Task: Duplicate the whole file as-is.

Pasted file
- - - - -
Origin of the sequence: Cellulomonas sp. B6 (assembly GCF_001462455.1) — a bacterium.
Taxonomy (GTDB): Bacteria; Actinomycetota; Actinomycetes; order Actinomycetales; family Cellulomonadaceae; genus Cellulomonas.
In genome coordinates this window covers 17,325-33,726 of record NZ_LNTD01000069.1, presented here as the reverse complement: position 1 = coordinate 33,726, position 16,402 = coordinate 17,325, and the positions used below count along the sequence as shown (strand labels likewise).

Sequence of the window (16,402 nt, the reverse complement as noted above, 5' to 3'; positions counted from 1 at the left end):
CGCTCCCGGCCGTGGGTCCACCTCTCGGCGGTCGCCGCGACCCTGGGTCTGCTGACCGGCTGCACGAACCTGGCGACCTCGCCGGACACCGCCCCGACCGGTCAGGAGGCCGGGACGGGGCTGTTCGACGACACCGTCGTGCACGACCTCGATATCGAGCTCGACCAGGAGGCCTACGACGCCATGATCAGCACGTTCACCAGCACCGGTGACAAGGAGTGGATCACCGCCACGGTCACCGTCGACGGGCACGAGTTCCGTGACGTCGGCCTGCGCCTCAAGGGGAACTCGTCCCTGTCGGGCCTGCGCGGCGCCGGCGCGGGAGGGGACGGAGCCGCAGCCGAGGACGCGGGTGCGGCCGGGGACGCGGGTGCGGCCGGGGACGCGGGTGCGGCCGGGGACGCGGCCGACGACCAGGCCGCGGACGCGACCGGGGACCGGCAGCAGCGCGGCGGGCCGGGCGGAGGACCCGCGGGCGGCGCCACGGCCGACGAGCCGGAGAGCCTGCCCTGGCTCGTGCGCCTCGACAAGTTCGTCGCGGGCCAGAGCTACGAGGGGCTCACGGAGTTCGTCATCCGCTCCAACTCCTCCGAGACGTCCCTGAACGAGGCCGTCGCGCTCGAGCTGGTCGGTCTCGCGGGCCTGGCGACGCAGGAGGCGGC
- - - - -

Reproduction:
Origin of the sequence: Cellulomonas sp. B6 (assembly GCF_001462455.1) — a bacterium.
Taxonomy (GTDB): Bacteria; Actinomycetota; Actinomycetes; order Actinomycetales; family Cellulomonadaceae; genus Cellulomonas.
In genome coordinates this window covers 17,325-33,726 of record NZ_LNTD01000069.1, presented here as the reverse complement: position 1 = coordinate 33,726, position 16,402 = coordinate 17,325, and the positions used below count along the sequence as shown (strand labels likewise).

Sequence of the window (16,402 nt, the reverse complement as noted above, 5' to 3'; positions counted from 1 at the left end):
CGCTCCCGGCCGTGGGTCCACCTCTCGGCGGTCGCCGCGACCCTGGGTCTGCTGACCGGCTGCACGAACCTGGCGACCTCGCCGGACACCGCCCCGACCGGTCAGGAGGCCGGGACGGGGCTGTTCGACGACACCGTCGTGCACGACCTCGATATCGAGCTCGACCAGGAGGCCTACGACGCCATGATCAGCACGTTCACCAGCACCGGTGACAAGGAGTGGATCACCGCCACGGTCACCGTCGACGGGCACGAGTTCCGTGACGTCGGCCTGCGCCTCAAGGGGAACTCGTCCCTGTCGGGCCTGCGCGGCGCCGGCGCGGGAGGGGACGGAGCCGCAGCCGAGGACGCGGGTGCGGCCGGGGACGCGGGTGCGGCCGGGGACGCGGGTGCGGCCGGGGACGCGGCCGACGACCAGGCCGCGGACGCGACCGGGGACCGGCAGCAGCGCGGCGGGCCGGGCGGAGGACCCGCGGGCGGCGCCACGGCCGACGAGCCGGAGAGCCTGCCCTGGCTCGTGCGCCTCGACAAGTTCGTCGCGGGCCAGAGCTACGAGGGGCTCACGGAGTTCGTCATCCGCTCCAACTCCTCCGAGACGTCCCTGAACGAGGCCGTCGCGCTCGAGCTGGTCGGTCTCGCGGGCCTGGCGACGCAGGAGGCGGC